While Smith is staying out of the August primary, plenty of others have been raising money for what will be an expensive fight. The GOP candidates’ fourth quarter numbers are below:
- former Gov. Eric Greitens: $460,000 raised, $290,000 cash-on-hand
- State Attorney General Eric Schmitt: $455,000 raised, $1.3 million cash-on-hand
- Rep. Vicky Hartzler: $425,000 raised, $1.8 million cash-on-hand
- Rep. Billy Long: $220,000 raised, additional $250,000 self-funded, $575,000 cash-on-hand
- State Senate President Pro Tem Dave Schatz: $170,000 raised, additional $1 million self-funded, $1.2 million cash-on-hand
- Attorney Mark McCloskey: $85,000 raised, $100,000 cash-on-hand
McCloskey, who has also taken last place in every released poll that’s even included him, also had his law license placed on a one-year probation by the Missouri Supreme Court on Tuesday for having “committed a misdemeanor offense involving moral turpitude.” The state’s highest court didn’t elaborate, though it likely was related to a 2020 incident where McCloskey and his wife, a fellow lawyer who received the same sanction, confronted peaceful Black Lives Matter protestors with guns.
On the Democratic side, Marine veteran Lucas Kunce outraised former state Sen. Scott Sifton $705,000 to $156,000 and held a $810,000 to $156,000 cash-on-hand lead. Missouri backed Donald Trump 57-41, but Democrats are hoping they’ll have an opening especially if the disgraced Greitens is their opponent.
ALABAMA U.S. SENATOR. Six Republicans are facing off in a closely watched primary to succeed their fellow Republican, retiring Sen. Richard Shelby, in this dark red state. Rep. Mo Brooks, who helped foment the Jan. 6 assault on the Capitol, has endorsements from Donald Trump and the Club for Growth, while Shelby is pulling for his one-time chief of staff, former Business Council of Alabama head Katie Boyd Britt.
Army veteran Mike Durant, who was held as a prisoner of war in Somalia for 11 days in 1993 after his helicopter was shot out of the sky in the incident later depicted in the book and film “Blackhawk Down,” doesn’t have the same big-named allies, but he’s using his personal wealth to get his name out. Three little-known Republicans are also competing in a race that Democrats aren’t seriously targeting.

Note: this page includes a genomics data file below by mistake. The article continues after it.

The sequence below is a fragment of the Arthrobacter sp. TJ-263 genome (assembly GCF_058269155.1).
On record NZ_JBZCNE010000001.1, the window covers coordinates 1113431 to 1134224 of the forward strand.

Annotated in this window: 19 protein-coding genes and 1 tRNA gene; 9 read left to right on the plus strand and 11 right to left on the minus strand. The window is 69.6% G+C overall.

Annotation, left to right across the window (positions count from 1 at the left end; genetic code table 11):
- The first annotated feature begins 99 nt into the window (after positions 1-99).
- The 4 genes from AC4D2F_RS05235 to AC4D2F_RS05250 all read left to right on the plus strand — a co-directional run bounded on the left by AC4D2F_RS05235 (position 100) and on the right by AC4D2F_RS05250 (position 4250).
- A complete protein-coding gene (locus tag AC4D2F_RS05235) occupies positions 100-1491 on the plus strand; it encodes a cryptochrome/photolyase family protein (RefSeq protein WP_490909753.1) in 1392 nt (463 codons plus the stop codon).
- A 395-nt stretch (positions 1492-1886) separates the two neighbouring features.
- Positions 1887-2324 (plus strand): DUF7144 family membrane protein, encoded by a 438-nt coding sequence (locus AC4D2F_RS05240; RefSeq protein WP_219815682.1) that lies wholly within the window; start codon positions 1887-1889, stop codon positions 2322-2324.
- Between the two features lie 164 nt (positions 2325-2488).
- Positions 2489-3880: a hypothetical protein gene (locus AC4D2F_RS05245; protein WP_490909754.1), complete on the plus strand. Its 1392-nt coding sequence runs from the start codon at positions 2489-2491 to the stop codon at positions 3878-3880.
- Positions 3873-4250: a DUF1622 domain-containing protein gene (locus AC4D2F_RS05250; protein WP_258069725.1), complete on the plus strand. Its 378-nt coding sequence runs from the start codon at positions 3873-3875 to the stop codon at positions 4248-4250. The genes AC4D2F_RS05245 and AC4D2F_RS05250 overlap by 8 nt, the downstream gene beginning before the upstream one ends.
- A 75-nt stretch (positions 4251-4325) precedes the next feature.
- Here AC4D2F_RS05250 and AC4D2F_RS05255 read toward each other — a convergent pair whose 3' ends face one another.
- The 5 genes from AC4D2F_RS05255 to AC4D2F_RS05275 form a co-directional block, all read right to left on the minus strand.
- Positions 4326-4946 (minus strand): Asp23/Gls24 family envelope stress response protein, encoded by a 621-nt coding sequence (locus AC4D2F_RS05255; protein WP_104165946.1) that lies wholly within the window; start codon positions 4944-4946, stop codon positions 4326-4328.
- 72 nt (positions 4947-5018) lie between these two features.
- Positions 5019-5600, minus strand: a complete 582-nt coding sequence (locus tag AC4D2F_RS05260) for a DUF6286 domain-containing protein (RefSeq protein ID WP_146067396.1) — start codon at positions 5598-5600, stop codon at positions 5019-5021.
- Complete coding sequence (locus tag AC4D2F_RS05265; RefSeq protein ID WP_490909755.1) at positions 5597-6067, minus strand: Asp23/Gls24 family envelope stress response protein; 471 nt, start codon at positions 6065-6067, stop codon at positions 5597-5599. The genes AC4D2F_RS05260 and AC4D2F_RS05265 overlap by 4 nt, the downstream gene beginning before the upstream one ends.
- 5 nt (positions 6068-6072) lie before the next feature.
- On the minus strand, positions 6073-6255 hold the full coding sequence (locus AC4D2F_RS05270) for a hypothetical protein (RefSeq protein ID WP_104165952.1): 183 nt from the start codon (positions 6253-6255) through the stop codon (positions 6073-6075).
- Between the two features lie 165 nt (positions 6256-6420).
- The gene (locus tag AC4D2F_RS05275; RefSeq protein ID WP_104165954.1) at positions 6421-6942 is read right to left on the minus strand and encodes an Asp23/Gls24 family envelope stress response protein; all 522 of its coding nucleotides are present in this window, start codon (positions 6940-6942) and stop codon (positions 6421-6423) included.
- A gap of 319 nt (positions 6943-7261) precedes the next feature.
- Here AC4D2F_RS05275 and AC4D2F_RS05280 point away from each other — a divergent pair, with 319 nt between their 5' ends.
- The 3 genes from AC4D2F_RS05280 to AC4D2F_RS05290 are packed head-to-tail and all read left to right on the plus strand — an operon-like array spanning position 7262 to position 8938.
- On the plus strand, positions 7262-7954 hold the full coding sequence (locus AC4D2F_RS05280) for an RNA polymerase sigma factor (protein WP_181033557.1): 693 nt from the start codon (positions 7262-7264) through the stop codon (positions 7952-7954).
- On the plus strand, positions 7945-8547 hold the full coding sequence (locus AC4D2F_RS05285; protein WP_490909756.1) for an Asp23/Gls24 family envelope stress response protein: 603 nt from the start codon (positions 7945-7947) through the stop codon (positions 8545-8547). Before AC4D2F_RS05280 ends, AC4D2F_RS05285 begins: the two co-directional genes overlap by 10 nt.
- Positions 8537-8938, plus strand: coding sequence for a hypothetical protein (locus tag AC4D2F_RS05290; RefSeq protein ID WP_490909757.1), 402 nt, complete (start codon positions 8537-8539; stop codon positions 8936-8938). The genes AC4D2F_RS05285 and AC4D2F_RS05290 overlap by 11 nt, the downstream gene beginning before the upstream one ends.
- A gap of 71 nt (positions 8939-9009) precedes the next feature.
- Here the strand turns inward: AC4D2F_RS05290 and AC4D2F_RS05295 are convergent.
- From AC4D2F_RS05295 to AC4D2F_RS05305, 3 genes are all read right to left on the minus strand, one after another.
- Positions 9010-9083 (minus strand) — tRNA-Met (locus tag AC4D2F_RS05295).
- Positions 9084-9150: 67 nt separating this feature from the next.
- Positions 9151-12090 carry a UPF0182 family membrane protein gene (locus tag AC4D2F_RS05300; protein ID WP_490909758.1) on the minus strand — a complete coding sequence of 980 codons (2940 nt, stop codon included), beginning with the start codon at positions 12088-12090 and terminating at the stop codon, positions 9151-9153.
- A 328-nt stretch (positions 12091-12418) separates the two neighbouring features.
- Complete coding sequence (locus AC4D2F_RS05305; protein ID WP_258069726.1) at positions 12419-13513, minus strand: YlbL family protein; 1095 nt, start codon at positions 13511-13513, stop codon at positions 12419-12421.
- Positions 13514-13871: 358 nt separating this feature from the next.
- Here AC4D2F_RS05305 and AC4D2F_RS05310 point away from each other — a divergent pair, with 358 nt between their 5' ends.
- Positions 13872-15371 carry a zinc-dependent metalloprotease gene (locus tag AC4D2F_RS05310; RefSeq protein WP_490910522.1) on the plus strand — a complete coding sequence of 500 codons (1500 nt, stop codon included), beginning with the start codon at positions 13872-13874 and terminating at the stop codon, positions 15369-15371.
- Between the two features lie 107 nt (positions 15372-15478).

While Brooks looked like the frontrunner after winning the support of his party’s supreme leader, even Trump has reportedly been complaining that he’s running a weak campaign. One of the biggest gripes about the congressman for months has been his underwhelming fundraising, and the fourth quarter numbers only led to a fresh round of skepticism about his abilities:
- Britt: $1.2 million raised, $4.1 million cash-on-hand
- Brooks: $380,000 raised, $2 million cash-on-hand
- Durant: $165,000 raised, additional $4.2 million self-funded, $2.5 million cash-on-hand
The Club has already spent $1.4 million to boost Brooks, and it recently released a poll putting him in the lead with 35% as Durant led Britt 30-25 for second. However, that’s a big drop from its October survey, which was done before Durant entered the race, which gave Brooks a dominant 55-12 advantage over Britt. Shelby, for his part, reportedly plans to send $5 million of his campaign funds to a pro-Britt super PAC.
INDIANA U.S. SENATOR. Even though the Hoosier State has hosted several competitive and expensive Senate races over the last decade, Republican incumbent Todd Young is the overwhelming favorite to win a second term in a state that Donald Trump took 57-41. Young outraised his most prominent Democratic foe, Hammond Mayor Thomas McDermott, $1.5 million to $75,000 during the fourth quarter, and he ended December with a $6.2 million to $50,000 cash-on-hand lead.
NORTH DAKOTA U.S. SENATOR. Republican state Rep. Rick Becker, a far-right lawmaker with a history of trying to undermine public health during the pandemic, launched a long-shot primary campaign against Sen. John Hoeven on Sunday. Becker, who previously was best known for trying to curtail the use of surveillance drones by police, campaigned for governor in 2016 but dropped out before the primary following a disappointing showing at the state party convention. There is no indication that Hoeven, who ended 2021 with $3.1 million on-hand, is vulnerable in the June nomination contest.
OHIO U.S. SENATOR. You know things are bad when your own allies are talking about how your poll numbers are in a “precipitous decline,” but that’s exactly where venture capitalist J.D. Vance finds himself with about three months to go before the Republican primary. Politico’s Alex Isenstadt obtained a 98-page report from Fabrizio Lee for Protect Ohio Values, the super PAC funded by megadonor Peter Thiel, that found the “Hillbilly Elegy” author in fifth place in mid-January with just 9%.